That's My Boy: Film Review

That's My Boy Poster - H 2012
Columbia Pictures

That's My Boy Poster - H 2012

A proven comedy formula that’s facing diminishing returns attempts another rally.

Adam Sandler plays a former reality TV star and Andy Samberg portrays his son in the comedy directed by Sean Anders.

By now a well-recognized brand unto themselves, Adam Sandler and his Happy Madison production company represent a firmly entrenched comedy formula that can claim a global fan base prepared to follow wherever the laughs may lead. With enough wedding-related shenanigans to pull in the date crowd, the guffaw-to-gag ratio remains relatively respectable, though there’s nothing here that hasn’t been attempted many times over. Resistance is futile, however, and will hardly prevent the middling That’s My Boy from opening to brisk business, most likely in the midrange of recent Sandler releases.

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Donny Berger (Sandler) is a burned-out former reality TV star with no job and practically no family, at least none that who stand by him. Now well into his 40s, he’s infamous for having slept with his eighth-grade teacher (currently serving a 30-year sentence in the Massachusetts penal system), fathering a son with her while still a teen and leveraging his notoriety to launch a lucrative TV show and series of celebrity endorsements. But he’s pissed it all away and dodged paying taxes in the process -- now he has a $43,000 IRS bill that will land him in jail if he can’t quickly raise the cash to pay it off.

He also has neglected his son Todd (Andy Samberg), who moved away as soon as he turned 18 and hasn’t spoken with his epically incompetent dad ever since. Despite his traumatic childhood and a bucketful of neuroses, Todd -- whose birth name is Han Solo Berger -- is now a wealthy and successful hedge fund manager who’s about to marry the woman of his dreams. The last thing he expects is for his estranged father to show up, which Donny does in classic wedding-crasher style after devising an unsavory scheme to settle his tax debt.

Mortified and about to see the lie he’s told everyone about his deceased parents exposed, Todd introduces Dad to fiancée Jamie (Leighton Meester) and her family as his best friend. Improbably, Donny utterly charms the other wedding guests and is soon getting along with everyone except his son, even after people recognize him as the notorious TV personality with an insatiable addiction to cheap beer.

Donny’s determined to see his son through an increasingly bumpy wedding weekend, however, as Todd is confronted by the hostility of Jamie’s Marine brother Chad (Milo Ventimiglia), a pugnacious priest (James Caan) and a series of mishaps leading up to some serious father-son bonding over Todd’s calamitous bachelor-party night out. Todd’s quandary over forgiving Donny’s past and current transgressions begins to pale in comparison to his mounting marriage woes, leaving the groom with the unenviable choice between a parent he’s tried to avoid and a bride he soon might want to escape.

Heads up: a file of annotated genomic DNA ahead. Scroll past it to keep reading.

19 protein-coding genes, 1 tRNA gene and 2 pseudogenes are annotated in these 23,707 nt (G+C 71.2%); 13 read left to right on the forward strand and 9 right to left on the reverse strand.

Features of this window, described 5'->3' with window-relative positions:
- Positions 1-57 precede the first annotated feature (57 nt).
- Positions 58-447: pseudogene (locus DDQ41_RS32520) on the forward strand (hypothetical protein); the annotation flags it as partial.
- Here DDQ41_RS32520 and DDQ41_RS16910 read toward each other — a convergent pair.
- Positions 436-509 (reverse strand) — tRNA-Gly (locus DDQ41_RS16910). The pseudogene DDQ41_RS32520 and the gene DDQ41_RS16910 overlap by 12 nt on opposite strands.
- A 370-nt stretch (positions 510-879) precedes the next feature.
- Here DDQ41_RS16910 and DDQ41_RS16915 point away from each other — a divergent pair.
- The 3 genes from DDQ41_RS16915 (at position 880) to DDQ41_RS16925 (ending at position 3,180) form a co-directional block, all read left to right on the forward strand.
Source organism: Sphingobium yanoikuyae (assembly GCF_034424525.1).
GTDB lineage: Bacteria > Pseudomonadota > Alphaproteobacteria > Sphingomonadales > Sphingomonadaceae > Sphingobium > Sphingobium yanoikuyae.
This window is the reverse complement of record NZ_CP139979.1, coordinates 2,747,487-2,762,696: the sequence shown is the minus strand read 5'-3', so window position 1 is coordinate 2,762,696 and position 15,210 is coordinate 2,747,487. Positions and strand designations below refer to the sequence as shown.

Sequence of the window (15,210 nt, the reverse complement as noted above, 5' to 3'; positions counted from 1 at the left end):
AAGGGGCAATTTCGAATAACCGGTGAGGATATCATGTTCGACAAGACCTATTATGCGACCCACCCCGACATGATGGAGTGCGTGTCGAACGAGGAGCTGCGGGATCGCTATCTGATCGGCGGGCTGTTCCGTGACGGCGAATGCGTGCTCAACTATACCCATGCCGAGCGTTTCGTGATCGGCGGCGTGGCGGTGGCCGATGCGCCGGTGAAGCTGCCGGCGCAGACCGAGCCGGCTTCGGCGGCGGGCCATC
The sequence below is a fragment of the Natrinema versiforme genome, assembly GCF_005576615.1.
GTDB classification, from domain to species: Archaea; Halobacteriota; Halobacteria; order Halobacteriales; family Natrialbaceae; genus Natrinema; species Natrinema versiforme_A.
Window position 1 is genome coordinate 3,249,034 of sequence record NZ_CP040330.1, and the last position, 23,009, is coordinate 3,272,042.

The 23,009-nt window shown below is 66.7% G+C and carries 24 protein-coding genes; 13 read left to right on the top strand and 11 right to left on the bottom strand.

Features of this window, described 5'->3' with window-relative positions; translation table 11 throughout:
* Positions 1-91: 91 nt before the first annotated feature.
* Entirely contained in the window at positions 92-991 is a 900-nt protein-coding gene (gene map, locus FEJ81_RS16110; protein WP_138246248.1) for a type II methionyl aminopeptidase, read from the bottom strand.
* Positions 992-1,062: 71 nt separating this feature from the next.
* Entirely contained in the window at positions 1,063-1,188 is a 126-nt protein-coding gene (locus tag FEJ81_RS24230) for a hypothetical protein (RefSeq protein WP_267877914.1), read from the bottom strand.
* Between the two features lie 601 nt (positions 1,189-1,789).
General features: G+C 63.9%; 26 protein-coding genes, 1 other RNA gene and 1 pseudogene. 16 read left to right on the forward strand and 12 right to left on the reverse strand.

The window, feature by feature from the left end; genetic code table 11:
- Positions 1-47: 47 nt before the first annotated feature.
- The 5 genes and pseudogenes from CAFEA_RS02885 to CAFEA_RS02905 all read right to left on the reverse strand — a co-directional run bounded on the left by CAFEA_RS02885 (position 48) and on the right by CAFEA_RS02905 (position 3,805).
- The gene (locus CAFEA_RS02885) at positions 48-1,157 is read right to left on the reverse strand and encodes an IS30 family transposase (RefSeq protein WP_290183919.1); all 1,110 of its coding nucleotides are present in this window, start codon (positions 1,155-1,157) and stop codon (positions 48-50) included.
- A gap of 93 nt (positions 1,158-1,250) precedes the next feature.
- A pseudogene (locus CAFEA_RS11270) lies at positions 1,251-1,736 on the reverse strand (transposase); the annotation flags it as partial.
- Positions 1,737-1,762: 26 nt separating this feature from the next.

This being an Adam Sandler comedy, crude humor predominates at the expense of inherently unique situations or characters, with a by-now familiar strain of sentimentality emerging in later reels. Director Sean Anders and screenwriter David Caspe follow the game plan adequately enough, but the movie is overburdened with incidents that prove only mildly amusing. Anders’ background as an R-rated comedy writer could have served him better with shepherding the disparate cast and animating the pacing, but instead the outcome is a bloated runtime that nearly tips two hours.

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In full-on man-child mode, Sandler plays a stereotypical Northeastern white-trash character recognizable from his exaggerated regional accent, nonstop substance abuse, profanity-dominated speech and fixation on sex. It’s nothing new for Sandler, who inhabits Donny’s low-life personality like an alter ego, alternately mugging and emoting with predictable charm.

Every buddy movie needs a straight man, but Samberg is rather more rigid than the role requires, rarely modulating his performance enough to generate genuine hilarity. Samberg and Sandler’s shared Saturday Night Live DNA barely registers, and their interactions lack much of the zaniness of the TV series. Meester remains relegated to a largely functional role that’s essential but hardly inspired. Deft casting that includes supporting actors Tony Orlando as Todd’s slimy boss, Vanilla Ice as Donny’s best bud and a sexy Susan Sarandon in a brief cameo as Donny’s incarcerated teacher helps to enliven the overall mood.

Serviceable lensing by DP Brandon Trost is marred by some inexpertly executed special effects, but a soundtrack dominated by hairband rockers including Van Halen, Kiss, Foreigner and Def Leppard provides plenty of tuneful distraction throughout.

That’s My Boy delivers the outrageous situations, nonstop raunchiness and juvenile humor that Sandler fans typically seek -- for those who are actually still in the market for this particular brand of comedy.

Opens: June 15 (Columbia Pictures)
Production company: Happy Madison Productions
Cast: Adam Sandler, Andy Samberg, Leighton Meester, Vanilla Ice, Tony Orlando, Will Forte, Milo Ventimiglia, Susan Sarandon, James Caan
Director: Sean Anders
Screenwriter: David Caspe
Producers: Adam Sandler, Jack Giarraputo, Heather Parry, Allen Covert
Executive producers: Barry Bernardi, John Morris, Dennis Dugan, Tim Herlihy
Director of photography: Brandon Trost
Production designer: Aaron Osborne
Costume designer: Ellen Lutter
Editor: Tom Costain
Music: Rupert Gregson-Williams
Rated R, 116 minutes